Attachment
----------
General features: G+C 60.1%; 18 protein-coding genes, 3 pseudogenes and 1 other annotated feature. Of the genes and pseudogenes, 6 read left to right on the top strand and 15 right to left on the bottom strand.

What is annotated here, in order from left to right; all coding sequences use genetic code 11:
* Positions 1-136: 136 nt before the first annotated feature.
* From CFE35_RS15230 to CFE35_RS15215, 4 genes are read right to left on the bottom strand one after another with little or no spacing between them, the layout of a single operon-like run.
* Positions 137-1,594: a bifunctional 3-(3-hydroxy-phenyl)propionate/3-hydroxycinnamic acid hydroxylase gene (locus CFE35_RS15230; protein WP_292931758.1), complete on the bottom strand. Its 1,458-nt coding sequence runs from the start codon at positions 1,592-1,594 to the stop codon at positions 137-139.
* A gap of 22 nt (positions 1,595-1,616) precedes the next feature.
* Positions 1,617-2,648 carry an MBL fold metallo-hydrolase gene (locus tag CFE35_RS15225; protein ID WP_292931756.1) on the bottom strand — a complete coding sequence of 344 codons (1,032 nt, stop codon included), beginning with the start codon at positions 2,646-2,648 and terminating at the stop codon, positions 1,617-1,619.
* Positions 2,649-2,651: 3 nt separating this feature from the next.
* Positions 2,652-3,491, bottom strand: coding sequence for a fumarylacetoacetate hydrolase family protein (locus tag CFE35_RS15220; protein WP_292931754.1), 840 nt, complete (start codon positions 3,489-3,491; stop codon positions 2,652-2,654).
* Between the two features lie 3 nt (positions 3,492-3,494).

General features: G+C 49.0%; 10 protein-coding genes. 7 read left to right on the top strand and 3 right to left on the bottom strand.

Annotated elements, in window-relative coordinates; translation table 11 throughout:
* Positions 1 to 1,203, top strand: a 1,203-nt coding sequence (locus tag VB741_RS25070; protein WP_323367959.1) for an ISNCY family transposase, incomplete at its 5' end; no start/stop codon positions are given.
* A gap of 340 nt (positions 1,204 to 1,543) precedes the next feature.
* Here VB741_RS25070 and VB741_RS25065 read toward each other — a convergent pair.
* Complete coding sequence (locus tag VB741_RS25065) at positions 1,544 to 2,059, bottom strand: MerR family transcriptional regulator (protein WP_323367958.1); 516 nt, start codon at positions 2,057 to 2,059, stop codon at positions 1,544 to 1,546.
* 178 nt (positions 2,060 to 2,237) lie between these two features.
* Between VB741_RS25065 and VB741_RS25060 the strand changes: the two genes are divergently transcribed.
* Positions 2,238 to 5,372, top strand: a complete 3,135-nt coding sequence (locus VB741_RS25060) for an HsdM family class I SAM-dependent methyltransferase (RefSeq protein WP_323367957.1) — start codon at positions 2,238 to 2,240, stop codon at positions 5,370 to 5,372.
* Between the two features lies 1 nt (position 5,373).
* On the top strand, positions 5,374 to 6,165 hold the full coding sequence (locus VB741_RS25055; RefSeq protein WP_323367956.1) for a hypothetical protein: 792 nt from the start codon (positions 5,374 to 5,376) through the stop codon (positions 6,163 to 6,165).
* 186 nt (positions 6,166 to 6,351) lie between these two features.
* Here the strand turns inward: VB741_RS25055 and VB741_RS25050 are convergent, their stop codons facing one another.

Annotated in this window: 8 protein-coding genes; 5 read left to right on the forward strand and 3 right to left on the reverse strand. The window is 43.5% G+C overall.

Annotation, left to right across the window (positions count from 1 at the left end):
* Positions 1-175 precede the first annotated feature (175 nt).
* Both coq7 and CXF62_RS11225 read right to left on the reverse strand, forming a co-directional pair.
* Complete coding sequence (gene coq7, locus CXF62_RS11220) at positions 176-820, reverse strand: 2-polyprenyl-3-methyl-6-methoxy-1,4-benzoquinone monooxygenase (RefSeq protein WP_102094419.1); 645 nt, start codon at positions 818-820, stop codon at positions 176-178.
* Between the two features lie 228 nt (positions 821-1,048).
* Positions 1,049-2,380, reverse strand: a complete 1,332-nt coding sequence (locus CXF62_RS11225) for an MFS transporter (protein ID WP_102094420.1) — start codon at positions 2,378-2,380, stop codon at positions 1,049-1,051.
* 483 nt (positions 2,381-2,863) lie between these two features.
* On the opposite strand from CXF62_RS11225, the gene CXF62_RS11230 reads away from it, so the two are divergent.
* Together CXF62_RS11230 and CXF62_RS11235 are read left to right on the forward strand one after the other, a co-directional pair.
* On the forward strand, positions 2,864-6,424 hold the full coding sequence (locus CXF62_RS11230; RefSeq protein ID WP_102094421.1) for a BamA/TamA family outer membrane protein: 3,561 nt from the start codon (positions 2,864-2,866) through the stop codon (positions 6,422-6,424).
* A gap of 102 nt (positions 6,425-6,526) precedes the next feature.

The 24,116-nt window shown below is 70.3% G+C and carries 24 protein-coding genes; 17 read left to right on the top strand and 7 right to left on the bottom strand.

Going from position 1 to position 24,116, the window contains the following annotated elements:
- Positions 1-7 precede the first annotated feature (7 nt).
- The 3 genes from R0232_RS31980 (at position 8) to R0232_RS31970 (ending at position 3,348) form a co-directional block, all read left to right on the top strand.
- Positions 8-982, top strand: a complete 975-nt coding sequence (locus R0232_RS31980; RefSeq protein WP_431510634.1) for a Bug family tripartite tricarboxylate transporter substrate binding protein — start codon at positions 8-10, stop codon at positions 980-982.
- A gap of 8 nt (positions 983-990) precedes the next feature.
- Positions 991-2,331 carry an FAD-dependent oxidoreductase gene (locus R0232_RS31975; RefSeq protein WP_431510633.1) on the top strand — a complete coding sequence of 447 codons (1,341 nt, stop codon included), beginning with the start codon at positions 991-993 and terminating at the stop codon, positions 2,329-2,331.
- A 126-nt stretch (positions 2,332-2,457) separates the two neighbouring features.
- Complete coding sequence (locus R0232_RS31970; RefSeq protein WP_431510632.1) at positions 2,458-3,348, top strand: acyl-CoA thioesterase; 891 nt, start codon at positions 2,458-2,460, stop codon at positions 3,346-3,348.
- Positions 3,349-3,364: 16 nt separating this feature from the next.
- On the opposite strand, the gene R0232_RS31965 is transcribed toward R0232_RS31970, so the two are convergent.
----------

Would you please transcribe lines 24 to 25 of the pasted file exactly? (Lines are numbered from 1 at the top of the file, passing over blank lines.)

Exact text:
Annotated in this window: 8 protein-coding genes; 5 read left to right on the forward strand and 3 right to left on the reverse strand. The window is 43.5% G+C overall.

Annotation, left to right across the window (positions count from 1 at the left end):